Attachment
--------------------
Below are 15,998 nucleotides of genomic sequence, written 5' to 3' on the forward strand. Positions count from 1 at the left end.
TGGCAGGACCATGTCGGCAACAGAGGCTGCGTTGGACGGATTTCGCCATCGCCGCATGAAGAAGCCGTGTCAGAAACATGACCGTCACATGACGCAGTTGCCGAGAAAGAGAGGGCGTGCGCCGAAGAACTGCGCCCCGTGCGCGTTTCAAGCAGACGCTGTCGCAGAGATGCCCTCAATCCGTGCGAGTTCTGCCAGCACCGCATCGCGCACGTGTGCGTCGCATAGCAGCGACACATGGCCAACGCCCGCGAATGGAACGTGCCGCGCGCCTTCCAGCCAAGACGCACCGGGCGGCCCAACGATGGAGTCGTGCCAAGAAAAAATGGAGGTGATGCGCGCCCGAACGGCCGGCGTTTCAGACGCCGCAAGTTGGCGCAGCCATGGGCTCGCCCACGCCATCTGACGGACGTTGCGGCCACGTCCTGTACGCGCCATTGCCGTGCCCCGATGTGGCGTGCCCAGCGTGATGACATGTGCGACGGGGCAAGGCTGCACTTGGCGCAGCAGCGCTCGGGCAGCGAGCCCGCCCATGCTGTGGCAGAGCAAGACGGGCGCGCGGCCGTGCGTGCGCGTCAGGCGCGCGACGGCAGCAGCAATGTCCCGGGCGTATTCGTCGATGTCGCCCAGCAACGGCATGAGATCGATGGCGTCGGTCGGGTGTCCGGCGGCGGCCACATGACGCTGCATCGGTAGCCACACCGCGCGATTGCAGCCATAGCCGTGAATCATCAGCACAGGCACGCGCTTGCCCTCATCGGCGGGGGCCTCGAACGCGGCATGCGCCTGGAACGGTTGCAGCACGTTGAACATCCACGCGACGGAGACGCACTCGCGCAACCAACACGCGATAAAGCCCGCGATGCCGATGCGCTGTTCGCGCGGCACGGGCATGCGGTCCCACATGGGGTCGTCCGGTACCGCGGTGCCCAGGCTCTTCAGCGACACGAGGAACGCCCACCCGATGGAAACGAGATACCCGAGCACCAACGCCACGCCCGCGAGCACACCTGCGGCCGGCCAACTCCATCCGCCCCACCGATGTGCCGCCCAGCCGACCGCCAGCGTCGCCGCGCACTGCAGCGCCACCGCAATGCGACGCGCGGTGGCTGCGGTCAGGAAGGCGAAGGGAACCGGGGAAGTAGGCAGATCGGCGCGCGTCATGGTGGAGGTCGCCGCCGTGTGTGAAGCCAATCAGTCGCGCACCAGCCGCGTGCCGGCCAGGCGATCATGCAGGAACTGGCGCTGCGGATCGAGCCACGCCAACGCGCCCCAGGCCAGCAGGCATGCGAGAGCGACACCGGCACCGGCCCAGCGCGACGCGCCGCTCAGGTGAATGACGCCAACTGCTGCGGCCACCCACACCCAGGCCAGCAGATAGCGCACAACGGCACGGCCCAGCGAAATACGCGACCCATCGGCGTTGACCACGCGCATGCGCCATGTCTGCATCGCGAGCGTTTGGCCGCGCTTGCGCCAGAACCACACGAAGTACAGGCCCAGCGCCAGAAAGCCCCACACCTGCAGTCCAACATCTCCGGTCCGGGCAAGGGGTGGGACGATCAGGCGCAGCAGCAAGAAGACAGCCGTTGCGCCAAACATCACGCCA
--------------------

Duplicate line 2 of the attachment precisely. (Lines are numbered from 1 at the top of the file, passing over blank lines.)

TGGCAGGACCATGTCGGCAACAGAGGCTGCGTTGGACGGATTTCGCCATCGCCGCATGAAGAAGCCGTGTCAGAAACATGACCGTCACATGACGCAGTTGCCGAGAAAGAGAGGGCGTGCGCCGAAGAACTGCGCCCCGTGCGCGTTTCAAGCAGACGCTGTCGCAGAGATGCCCTCAATCCGTGCGAGTTCTGCCAGCACCGCATCGCGCACGTGTGCGTCGCATAGCAGCGACACATGGCCAACGCCCGCGAATGGAACGTGCCGCGCGCCTTCCAGCCAAGACGCACCGGGCGGCCCAACGATGGAGTCGTGCCAAGAAAAAATGGAGGTGATGCGCGCCCGAACGGCCGGCGTTTCAGACGCCGCAAGTTGGCGCAGCCATGGGCTCGCCCACGCCATCTGACGGACGTTGCGGCCACGTCCTGTACGCGCCATTGCCGTGCCCCGATGTGGCGTGCCCAGCGTGATGACATGTGCGACGGGGCAAGGCTGCACTTGGCGCAGCAGCGCTCGGGCAGCGAGCCCGCCCATGCTGTGGCAGAGCAAGACGGGCGCGCGGCCGTGCGTGCGCGTCAGGCGCGCGACGGCAGCAGCAATGTCCCGGGCGTATTCGTCGATGTCGCCCAGCAACGGCATGAGATCGATGGCGTCGGTCGGGTGTCCGGCGGCGGCCACATGACGCTGCATCGGTAGCCACACCGCGCGATTGCAGCCATAGCCGTGAATCATCAGCACAGGCACGCGCTTGCCCTCATCGGCGGGGGCCTCGAACGCGGCATGCGCCTGGAACGGTTGCAGCACGTTGAACATCCACGCGACGGAGACGCACTCGCGCAACCAACACGCGATAAAGCCCGCGATGCCGATGCGCTGTTCGCGCGGCACGGGCATGCGGTCCCACATGGGGTCGTCCGGTACCGCGGTGCCCAGGCTCTTCAGCGACACGAGGAACGCCCACCCGATGGAAACGAGATACCCGAGCACCAACGCCACGCCCGCGAGCACACCTGCGGCCGGCCAACTCCATCCGCCCCACCGATGTGCCGCCCAGCCGACCGCCAGCGTCGCCGCGCACTGCAGCGCCACCGCAATGCGACGCGCGGTGGCTGCGGTCAGGAAGGCGAAGGGAACCGGGGAAGTAGGCAGATCGGCGCGCGTCATGGTGGAGGTCGCCGCCGTGTGTGAAGCCAATCAGTCGCGCACCAGCCGCGTGCCGGCCAGGCGATCATGCAGGAACTGGCGCTGCGGATCGAGCCACGCCAACGCGCCCCAGGCCAGCAGGCATGCGAGAGCGACACCGGCACCGGCCCAGCGCGACGCGCCGCTCAGGTGAATGACGCCAACTGCTGCGGCCACCCACACCCAGGCCAGCAGATAGCGCACAACGGCACGGCCCAGCGAAATACGCGACCCATCGGCGTTGACCACGCGCATGCGCCATGTCTGCATCGCGAGCGTTTGGCCGCGCTTGCGCCAGAACCACACGAAGTACAGGCCCAGCGCCAGAAAGCCCCACACCTGCAGTCCAACATCTCCGGTCCGGGCAAGGGGTGGGACGATCAGGCGCAGCAGCAAGAAGACAGCCGTTGCGCCAAACATCACGCCA